Can You Get Treatment for Your Internet Addiction?

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Around the world, Internet-addiction treatment centers are setting up shop. But so far, it's not clear they can do anything to help.

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The Internet's addictive quality is obvious enough that ever since Americans first heard the singing tone of a dial-up modem, people have worried that their sons, daughters, husbands, and wives were at risk of becoming Internet addicts.

In December of 1995, Newsweek ran a story called "They Log On but They Can't Log Off" (Nexis subscription required). It began ominously:

WHAT WOULD YOU SAY ABOUT someone who spent 18 hours a day online? Not a research scientist, mind you, but a stay-at-home mom from Texas. What if she lied to her husband about the monthly phone bills, as high as $8400, she was racking up in her marathon chat sessions -- then enlisted a computer hacker to wangle her free access when money ran low? What if you heard that her marriage dissolved and she became estranged from her children as she obsessively tapped away, chewing the fiber-optic fat with her online pals? You might have a few choice words, but Glenda, 43, calls herself an addict. She worries about what's going to happen as more Americans encounter the Internet. "I believe it could be really bad and really dangerous for this country."

But not everyone was so convinced. "Give me a break," said John Robards of the Boston Computer Society. "We're not talking about alcohol or drug abuse. I understand people are mentally weak and can form a so-called addiction, but at the same time, people are making an excuse for not having a life."

The world -- and particularly the world of the Internet -- has changed a lot since 1995. But the question of whether someone can be addicted, in the clinical sense of the word, to the Internet has stayed basically the same. There is an ongoing debate about whether Internet addiction should be included in the DSM-5 when it comes out in May of 2013.

Despite there being no consensus among clinical psychiatrists whether Internet addiction is a real thing, a cottage industry of treatment centers has sprung up (subscription required) to help those with a problem. In South Korea, the government has established more than 140 Internet addiction counseling centers and has instituted treatment programs at nearly 100 hospitals. In China, young men can attend militaristic boot-camps that purport to cure addiction at a success rate of 70 percent for 10,000 yuan a month, nearly the amount an average Chinese family pulls in in a an entire year. In America, there are in-patient therapies, counseling, and 12-step programs.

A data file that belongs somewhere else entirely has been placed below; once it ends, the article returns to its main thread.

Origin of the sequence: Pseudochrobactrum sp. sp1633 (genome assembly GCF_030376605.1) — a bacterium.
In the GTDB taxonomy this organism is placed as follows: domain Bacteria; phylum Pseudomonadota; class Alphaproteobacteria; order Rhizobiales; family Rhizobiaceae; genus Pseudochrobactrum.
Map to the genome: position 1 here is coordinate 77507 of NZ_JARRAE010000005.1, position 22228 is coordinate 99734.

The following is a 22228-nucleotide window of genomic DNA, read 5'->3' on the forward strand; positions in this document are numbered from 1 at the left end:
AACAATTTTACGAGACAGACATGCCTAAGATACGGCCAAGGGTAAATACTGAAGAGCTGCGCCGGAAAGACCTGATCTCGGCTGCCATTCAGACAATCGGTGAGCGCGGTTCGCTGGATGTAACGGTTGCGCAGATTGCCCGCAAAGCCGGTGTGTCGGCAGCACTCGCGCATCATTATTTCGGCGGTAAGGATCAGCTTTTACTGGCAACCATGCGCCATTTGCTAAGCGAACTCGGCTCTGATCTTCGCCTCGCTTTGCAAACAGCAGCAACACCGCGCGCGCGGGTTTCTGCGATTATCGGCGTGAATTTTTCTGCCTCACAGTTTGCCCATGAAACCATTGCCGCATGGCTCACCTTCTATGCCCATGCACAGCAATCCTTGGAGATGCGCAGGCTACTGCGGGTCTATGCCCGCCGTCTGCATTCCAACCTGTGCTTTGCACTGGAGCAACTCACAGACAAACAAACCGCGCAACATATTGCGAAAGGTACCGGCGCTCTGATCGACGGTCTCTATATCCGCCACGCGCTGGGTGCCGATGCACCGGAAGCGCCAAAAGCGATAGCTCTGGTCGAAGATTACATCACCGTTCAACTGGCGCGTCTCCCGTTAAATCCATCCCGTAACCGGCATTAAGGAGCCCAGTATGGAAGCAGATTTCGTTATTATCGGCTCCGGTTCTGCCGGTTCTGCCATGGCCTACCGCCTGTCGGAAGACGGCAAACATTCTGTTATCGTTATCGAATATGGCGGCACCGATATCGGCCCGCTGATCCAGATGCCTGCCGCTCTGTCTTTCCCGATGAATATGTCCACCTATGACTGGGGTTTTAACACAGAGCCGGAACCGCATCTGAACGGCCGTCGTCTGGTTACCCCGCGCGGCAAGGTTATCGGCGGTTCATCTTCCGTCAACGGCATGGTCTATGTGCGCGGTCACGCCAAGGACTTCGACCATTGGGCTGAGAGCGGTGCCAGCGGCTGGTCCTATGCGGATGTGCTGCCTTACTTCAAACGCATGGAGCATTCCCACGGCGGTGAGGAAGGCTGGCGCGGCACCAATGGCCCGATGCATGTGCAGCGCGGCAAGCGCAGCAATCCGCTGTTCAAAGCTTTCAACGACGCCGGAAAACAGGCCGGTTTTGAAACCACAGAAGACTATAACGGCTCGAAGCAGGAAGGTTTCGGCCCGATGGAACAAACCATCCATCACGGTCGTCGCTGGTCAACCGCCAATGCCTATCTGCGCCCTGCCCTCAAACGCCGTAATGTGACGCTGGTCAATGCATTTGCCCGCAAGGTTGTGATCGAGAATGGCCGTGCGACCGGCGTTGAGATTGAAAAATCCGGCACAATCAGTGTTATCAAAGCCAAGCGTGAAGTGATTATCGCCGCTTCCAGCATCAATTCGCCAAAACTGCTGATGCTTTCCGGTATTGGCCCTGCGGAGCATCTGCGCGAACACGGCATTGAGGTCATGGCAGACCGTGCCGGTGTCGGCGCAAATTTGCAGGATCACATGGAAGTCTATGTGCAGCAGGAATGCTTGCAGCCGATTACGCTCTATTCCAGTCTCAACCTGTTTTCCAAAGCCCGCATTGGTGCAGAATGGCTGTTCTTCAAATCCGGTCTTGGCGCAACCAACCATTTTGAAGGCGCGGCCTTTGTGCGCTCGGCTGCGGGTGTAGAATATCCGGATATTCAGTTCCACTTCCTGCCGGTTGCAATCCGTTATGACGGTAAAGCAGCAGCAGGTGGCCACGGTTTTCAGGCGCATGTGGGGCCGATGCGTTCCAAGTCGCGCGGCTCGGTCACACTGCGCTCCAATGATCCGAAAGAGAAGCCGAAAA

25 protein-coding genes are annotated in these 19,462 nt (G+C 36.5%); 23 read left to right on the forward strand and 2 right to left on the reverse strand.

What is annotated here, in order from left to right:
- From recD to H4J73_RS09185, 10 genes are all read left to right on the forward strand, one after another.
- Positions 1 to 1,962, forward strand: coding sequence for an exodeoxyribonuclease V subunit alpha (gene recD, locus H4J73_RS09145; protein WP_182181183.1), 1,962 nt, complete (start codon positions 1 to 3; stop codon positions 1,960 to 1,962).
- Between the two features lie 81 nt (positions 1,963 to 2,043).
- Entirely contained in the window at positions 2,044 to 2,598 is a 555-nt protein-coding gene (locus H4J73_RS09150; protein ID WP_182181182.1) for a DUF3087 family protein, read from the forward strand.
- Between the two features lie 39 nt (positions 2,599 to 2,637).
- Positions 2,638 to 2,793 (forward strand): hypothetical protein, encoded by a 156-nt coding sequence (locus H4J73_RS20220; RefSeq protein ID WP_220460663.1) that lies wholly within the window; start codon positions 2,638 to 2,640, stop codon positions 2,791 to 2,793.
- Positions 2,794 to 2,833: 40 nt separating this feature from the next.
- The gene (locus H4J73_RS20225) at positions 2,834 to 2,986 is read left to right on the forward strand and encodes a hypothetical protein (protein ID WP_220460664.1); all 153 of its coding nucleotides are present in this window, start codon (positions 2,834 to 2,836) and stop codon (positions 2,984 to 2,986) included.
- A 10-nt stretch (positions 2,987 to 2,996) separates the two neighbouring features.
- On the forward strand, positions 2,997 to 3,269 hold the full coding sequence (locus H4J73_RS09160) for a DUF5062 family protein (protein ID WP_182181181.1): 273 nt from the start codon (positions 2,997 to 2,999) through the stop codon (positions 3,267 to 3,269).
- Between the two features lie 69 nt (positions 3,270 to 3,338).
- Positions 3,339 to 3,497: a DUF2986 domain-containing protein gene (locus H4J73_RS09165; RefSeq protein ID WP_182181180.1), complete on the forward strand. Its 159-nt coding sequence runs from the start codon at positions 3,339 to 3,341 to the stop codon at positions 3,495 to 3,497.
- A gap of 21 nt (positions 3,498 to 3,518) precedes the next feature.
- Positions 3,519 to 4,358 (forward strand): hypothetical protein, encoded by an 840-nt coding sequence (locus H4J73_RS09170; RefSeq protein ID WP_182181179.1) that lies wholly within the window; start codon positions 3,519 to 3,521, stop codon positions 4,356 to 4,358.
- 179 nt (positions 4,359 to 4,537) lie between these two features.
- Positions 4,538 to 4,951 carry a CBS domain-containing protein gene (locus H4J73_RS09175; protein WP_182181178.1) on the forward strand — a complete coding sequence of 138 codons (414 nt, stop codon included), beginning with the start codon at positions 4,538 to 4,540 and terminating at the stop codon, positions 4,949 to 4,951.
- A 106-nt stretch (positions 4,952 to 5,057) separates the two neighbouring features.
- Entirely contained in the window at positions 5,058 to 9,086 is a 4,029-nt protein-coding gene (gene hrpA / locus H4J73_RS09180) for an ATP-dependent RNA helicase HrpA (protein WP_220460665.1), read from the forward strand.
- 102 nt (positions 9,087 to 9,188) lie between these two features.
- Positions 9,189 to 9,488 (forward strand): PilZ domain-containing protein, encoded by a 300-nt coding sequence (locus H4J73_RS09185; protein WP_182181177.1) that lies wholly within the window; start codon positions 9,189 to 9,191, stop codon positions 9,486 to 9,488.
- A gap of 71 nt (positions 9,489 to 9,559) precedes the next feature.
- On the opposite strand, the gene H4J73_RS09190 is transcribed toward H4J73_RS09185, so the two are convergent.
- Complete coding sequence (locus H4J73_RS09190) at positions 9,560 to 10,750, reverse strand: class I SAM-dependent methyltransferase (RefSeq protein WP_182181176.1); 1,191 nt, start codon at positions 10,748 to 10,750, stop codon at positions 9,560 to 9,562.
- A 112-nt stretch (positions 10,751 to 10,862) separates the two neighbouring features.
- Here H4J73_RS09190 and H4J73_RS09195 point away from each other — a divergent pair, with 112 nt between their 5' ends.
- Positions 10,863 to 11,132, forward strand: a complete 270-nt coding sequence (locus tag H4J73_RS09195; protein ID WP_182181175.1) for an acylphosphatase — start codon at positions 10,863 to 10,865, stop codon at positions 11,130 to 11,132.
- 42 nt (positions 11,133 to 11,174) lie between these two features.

And the 10,000 yuan question is: Do these programs work? So far there isn't much evidence to support them.

A review of eight studies (subscription required) finds that they are plagued by an inability to consistently define Internet addiction, poor methodology (only one randomized controlled trial), and absent data. So that brings us back to square one, about where we were in 1995, just with way more Internet users and way more life happening primarily online.

The central problem with treatment for Internet addiction is that there is no standard for what Internet addiction is. Patients at these centers could be suffering from a range of problems -- anything from pathological gambling (which can certainly manifest itself online) to sleep disorders and depression. In this sense, for many people Internet addiction may be more of a symptom than a disorder in and of itself. If so, they may benefit more from treatment targeted not at their Internet use, but at whatever else is ailing them.

Image: Reuters.

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Rebecca J. Rosen is a senior editor at The Atlantic, where she oversees the Business Channel. She was previously an associate editor at The Wilson Quarterly.

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